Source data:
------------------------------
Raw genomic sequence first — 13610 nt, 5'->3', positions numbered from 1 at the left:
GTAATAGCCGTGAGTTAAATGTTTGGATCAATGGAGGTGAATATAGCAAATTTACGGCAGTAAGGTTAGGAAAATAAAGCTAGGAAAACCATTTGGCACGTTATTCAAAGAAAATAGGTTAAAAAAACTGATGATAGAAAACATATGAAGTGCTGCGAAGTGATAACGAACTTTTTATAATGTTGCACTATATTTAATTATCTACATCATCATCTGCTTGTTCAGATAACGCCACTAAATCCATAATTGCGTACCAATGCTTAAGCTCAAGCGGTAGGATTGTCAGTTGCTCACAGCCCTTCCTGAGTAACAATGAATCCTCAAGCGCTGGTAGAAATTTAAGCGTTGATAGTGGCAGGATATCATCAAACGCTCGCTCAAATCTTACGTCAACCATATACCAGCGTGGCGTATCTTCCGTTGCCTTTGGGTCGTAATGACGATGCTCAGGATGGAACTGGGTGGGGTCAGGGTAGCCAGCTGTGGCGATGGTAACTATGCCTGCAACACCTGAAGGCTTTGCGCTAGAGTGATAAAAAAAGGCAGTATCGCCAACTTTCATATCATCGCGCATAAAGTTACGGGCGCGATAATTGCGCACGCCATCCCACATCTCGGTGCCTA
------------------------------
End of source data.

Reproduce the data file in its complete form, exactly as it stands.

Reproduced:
Raw genomic sequence first — 13610 nt, 5'->3', positions numbered from 1 at the left:
GTAATAGCCGTGAGTTAAATGTTTGGATCAATGGAGGTGAATATAGCAAATTTACGGCAGTAAGGTTAGGAAAATAAAGCTAGGAAAACCATTTGGCACGTTATTCAAAGAAAATAGGTTAAAAAAACTGATGATAGAAAACATATGAAGTGCTGCGAAGTGATAACGAACTTTTTATAATGTTGCACTATATTTAATTATCTACATCATCATCTGCTTGTTCAGATAACGCCACTAAATCCATAATTGCGTACCAATGCTTAAGCTCAAGCGGTAGGATTGTCAGTTGCTCACAGCCCTTCCTGAGTAACAATGAATCCTCAAGCGCTGGTAGAAATTTAAGCGTTGATAGTGGCAGGATATCATCAAACGCTCGCTCAAATCTTACGTCAACCATATACCAGCGTGGCGTATCTTCCGTTGCCTTTGGGTCGTAATGACGATGCTCAGGATGGAACTGGGTGGGGTCAGGGTAGCCAGCTGTGGCGATGGTAACTATGCCTGCAACACCTGAAGGCTTTGCGCTAGAGTGATAAAAAAAGGCAGTATCGCCAACTTTCATATCATCGCGCATAAAGTTACGGGCGCGATAATTGCGCACGCCATCCCACATCTCGGTGCCTA